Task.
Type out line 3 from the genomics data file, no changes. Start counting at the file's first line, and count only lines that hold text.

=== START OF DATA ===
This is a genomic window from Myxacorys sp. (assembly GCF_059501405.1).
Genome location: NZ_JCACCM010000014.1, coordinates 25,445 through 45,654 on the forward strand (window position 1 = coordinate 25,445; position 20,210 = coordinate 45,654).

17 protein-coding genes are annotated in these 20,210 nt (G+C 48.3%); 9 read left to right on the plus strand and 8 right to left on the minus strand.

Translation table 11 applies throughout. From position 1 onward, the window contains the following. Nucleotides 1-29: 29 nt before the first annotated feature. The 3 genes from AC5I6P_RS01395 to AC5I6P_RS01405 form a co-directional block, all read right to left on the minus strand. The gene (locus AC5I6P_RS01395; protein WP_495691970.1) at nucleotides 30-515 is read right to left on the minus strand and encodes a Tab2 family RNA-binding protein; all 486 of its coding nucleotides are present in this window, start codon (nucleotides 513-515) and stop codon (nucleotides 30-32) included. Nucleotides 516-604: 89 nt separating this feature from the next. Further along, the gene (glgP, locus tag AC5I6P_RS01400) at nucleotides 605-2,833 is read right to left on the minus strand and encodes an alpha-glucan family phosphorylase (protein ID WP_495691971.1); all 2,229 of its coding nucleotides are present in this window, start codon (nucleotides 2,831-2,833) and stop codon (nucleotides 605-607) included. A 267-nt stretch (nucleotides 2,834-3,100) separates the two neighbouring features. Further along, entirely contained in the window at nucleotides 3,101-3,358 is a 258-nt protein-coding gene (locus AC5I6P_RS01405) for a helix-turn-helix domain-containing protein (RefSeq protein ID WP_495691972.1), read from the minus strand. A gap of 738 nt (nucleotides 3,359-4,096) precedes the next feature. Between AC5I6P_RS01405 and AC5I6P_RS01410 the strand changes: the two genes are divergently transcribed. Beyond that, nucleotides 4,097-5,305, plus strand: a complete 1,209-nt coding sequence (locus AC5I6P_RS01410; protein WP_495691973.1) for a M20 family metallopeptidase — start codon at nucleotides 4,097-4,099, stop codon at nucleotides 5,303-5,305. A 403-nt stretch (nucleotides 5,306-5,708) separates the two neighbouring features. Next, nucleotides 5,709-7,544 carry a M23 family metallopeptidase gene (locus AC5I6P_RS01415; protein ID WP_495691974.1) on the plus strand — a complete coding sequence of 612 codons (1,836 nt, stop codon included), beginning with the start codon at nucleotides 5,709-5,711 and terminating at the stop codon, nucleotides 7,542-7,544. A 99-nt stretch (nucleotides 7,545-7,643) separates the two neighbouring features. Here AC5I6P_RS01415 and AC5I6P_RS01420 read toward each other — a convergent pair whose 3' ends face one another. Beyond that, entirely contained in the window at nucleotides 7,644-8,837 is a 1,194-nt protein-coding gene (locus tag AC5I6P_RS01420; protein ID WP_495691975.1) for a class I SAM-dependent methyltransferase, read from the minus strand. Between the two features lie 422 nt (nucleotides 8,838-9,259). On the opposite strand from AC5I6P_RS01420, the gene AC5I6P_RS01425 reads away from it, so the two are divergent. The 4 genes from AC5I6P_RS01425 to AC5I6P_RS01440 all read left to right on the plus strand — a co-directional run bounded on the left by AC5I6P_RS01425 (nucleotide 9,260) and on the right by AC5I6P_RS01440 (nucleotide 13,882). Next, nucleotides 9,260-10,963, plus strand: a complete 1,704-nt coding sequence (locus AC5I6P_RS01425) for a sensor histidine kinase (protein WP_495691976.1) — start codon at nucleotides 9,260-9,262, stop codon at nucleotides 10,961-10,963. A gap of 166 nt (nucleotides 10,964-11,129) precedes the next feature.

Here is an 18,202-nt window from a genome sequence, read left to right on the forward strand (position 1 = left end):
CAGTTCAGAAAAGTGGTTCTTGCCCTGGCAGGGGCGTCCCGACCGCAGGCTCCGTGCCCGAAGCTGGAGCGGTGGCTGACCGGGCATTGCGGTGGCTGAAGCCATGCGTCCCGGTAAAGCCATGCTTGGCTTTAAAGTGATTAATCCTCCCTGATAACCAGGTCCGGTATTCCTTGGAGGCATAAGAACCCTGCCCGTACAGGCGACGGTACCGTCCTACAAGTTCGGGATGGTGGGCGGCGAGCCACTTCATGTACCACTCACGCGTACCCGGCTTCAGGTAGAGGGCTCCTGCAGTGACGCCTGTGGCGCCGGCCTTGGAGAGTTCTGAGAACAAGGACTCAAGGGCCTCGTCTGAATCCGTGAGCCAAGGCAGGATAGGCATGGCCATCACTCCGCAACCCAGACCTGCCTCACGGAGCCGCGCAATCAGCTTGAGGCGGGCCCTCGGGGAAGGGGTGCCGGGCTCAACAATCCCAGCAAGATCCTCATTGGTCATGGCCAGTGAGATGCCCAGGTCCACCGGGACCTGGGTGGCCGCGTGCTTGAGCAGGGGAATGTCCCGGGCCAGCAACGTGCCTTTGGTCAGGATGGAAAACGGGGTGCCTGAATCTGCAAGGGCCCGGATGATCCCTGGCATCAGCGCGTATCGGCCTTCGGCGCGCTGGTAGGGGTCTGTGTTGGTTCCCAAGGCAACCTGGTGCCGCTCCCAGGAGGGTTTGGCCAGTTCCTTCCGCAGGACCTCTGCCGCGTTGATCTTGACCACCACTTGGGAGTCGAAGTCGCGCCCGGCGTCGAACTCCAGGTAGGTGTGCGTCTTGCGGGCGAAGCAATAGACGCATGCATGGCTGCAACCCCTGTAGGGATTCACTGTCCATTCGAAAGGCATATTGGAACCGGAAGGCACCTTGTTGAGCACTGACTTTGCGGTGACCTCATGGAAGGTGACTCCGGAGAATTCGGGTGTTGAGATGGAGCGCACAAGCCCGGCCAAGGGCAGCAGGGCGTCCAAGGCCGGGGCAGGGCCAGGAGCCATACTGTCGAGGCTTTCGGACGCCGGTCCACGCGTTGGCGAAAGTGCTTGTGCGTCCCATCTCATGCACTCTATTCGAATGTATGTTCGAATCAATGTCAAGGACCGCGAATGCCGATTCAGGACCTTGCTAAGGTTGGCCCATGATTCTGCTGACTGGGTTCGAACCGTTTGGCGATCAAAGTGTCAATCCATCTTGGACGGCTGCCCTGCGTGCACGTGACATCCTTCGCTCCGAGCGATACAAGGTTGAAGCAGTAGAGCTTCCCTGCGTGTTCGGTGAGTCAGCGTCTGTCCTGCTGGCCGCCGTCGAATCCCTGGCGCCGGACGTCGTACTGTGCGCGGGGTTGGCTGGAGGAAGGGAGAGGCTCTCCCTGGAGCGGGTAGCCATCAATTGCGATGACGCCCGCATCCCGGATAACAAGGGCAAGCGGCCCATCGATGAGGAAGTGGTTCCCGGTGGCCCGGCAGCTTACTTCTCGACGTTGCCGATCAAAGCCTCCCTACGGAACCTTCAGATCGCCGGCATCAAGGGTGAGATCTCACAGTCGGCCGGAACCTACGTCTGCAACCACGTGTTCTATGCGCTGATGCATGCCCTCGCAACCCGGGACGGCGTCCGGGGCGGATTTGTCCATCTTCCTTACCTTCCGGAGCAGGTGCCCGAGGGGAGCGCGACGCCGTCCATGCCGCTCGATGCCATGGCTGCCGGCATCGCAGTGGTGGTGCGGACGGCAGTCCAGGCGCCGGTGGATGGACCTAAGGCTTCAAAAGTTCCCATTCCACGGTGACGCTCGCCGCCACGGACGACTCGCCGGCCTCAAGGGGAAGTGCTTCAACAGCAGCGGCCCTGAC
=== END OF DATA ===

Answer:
17 protein-coding genes are annotated in these 20,210 nt (G+C 48.3%); 9 read left to right on the plus strand and 8 right to left on the minus strand.